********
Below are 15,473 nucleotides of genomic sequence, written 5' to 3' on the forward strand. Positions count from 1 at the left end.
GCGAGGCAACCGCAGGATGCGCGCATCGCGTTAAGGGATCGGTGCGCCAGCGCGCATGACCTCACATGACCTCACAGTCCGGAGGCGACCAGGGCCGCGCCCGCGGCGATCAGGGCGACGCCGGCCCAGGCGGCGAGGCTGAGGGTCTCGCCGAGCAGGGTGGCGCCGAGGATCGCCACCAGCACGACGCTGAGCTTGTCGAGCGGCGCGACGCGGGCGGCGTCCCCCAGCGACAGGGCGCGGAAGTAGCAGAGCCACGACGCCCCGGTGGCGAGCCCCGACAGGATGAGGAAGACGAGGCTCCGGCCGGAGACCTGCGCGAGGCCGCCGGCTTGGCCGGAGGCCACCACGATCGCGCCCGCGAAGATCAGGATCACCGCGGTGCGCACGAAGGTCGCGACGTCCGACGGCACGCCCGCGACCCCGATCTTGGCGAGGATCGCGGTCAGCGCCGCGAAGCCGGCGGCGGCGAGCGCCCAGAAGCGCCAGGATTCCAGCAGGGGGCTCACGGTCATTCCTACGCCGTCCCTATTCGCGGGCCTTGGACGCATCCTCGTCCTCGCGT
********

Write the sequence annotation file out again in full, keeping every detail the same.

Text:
Below are 15,473 nucleotides of genomic sequence, written 5' to 3' on the forward strand. Positions count from 1 at the left end.
GCGAGGCAACCGCAGGATGCGCGCATCGCGTTAAGGGATCGGTGCGCCAGCGCGCATGACCTCACATGACCTCACAGTCCGGAGGCGACCAGGGCCGCGCCCGCGGCGATCAGGGCGACGCCGGCCCAGGCGGCGAGGCTGAGGGTCTCGCCGAGCAGGGTGGCGCCGAGGATCGCCACCAGCACGACGCTGAGCTTGTCGAGCGGCGCGACGCGGGCGGCGTCCCCCAGCGACAGGGCGCGGAAGTAGCAGAGCCACGACGCCCCGGTGGCGAGCCCCGACAGGATGAGGAAGACGAGGCTCCGGCCGGAGACCTGCGCGAGGCCGCCGGCTTGGCCGGAGGCCACCACGATCGCGCCCGCGAAGATCAGGATCACCGCGGTGCGCACGAAGGTCGCGACGTCCGACGGCACGCCCGCGACCCCGATCTTGGCGAGGATCGCGGTCAGCGCCGCGAAGCCGGCGGCGGCGAGCGCCCAGAAGCGCCAGGATTCCAGCAGGGGGCTCACGGTCATTCCTACGCCGTCCCTATTCGCGGGCCTTGGACGCATCCTCGTCCTCGCGT